Review: The Use of Health Information Technology in Seven Nations

The paper reviewed here is ‘The Use of Health Information Technology in Seven Nations’ by Jha and colleagues. The authors examine the uptake of electronic health records (EHR) in 7 industrialised nations – the Uk, Netherlands, Australia, New Zealand, Germany, Canada, United States and conclude in the abstract that they

found that many have achieved high levels of ambulatory EHR adoption but lagged with respect to inaptient EHR and HIE (Health Information Exchange)

The authors suggest in the introduction that there has not been uptake of EHR in all parts of the US (although the article was published in 2008) and they were interested to see how the uptake of EHR compared to other industrialised nations. This was done with a view to identifying methods of improving uptake of EHR in the US.

In the methodology, the authors describe some of the terms in more detail. Thus they describe the HIE as the transfer of clinical information from one organisation to another. Interestingly the definition of EHR that they use includes decision support tools. The authors are quite rigorous in their approach to identifying relevant information – they conduct a literature search using established medical databases such as Medline, others using search engines such as google and also make contact with recognised experts in each of the six non-US nations in the study. I couldn’t find any reference however to the keywords that were used in the medline search which would be useful for replication purposes. The authors note that there has been a recent paper providing the information they need on the US explaining why the US is excluded from the above searches.

In the results section the authors note that due to the definition of EHR that they use there were few studies that fulfilled the criteria for identifying the relevant information. The only studies that included this information examined ‘ambulatory care’ which I understand to refer to care which doesn’t require inpatient admission. The authors were able to identify relevant studies in four of the countries and needed to utilise expert opinions for the other countries. There was sufficient information on the US however. They give figures for the US and I think that 10% of single practioner practices use EHR while up to 50% use EHR in larger practices (although they had used the term HER which I suspect is a typing mistake). While the figures for Canada for EHR came out at about 20% the figures for the UK revealed uptake of about 89% in General Practices. In the Netherlands this was figure was 98% for GP’s. Figures of 79% for GP’s in Australia and 92% of primary care providers in New Zealand were documented.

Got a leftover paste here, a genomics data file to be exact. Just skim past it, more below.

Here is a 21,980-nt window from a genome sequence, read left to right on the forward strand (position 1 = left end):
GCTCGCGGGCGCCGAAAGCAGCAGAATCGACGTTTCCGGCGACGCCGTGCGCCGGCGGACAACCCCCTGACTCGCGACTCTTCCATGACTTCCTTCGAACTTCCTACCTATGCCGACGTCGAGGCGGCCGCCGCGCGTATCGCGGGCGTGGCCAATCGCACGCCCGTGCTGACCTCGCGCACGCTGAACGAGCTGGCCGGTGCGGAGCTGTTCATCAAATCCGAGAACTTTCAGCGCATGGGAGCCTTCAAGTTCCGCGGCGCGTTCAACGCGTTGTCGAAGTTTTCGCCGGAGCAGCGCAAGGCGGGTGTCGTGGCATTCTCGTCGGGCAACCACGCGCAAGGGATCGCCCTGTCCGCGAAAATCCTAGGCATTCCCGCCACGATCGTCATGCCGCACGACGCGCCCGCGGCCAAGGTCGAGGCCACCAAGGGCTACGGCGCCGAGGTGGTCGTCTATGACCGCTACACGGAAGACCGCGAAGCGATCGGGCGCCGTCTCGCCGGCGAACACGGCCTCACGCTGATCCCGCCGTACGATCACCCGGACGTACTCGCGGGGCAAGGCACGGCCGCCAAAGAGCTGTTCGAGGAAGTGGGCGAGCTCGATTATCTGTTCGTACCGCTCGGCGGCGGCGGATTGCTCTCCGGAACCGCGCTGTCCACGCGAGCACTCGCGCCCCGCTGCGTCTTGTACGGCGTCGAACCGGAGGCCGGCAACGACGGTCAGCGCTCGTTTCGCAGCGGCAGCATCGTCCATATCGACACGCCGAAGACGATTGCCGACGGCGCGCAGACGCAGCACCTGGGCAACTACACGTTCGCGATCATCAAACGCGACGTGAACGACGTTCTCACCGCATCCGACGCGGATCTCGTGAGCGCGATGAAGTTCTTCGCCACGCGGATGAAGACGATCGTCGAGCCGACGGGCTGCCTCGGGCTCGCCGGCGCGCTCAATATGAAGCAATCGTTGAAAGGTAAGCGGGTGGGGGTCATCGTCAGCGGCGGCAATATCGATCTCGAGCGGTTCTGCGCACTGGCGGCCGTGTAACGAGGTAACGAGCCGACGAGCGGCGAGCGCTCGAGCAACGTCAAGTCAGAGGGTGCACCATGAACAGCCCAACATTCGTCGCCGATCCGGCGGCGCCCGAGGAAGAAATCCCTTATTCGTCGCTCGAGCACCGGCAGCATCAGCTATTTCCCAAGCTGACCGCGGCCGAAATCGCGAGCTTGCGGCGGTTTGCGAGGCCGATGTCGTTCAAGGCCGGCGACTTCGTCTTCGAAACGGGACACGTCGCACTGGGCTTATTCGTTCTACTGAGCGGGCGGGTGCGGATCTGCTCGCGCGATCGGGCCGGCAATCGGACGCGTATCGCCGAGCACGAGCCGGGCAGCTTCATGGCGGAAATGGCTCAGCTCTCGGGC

In the US they identified figures in hospitals of about 5-15% although commenting that the reliability of the data was relatively low. For other countries there was data on features such as electronic prescribing but little commentary on EHR. Thus there appeared to be a consistent pattern from the available data of higher uptake of EHR in primary rather than secondary care.

In terms of health exchange information networks they identify Infoway in Canada which focuses on uptake of EHR and HIE strategies, non-profit regional health information organisations in the US and the Switchpoint in the Netherlands amongst others. The authors cite pay-for-performance as one of the factors influencing the uptake of EHR in their study. They also note that the US has a number of measures of performance but these have not in general been linked to incentives.

The authors present their data in a number of tables and their discussion extends to electronic prescribing along with a number of other recommendations. The paper is informative, the methodology clearly stated and the researchers have identified relevant contact figures for further information in a number of the nations under study. The multiple data sources is a particular strength of the study. I found in particular the comments about clearly identifying performance measures to be particularly interesting. The use of electronic health records in itself does not necessarily imply that there is a high quality of healthcare as there are many other factors which determine the quality of a service most obvious amongst which are the healthcare practitioners themselves. However it might be expected that electronic health record systems would improve efficiency of workflow, information retrieval and contribute effectively towards decision-making. This is a useful comparison of national services which could serve as a template for future comparisons.



Jha A K, Doolan D, Grandt D, Scott T and Bates D W. The use of health information technology in seven nations. International Journal of Medical Informatics. 77. 2008. 848-854.


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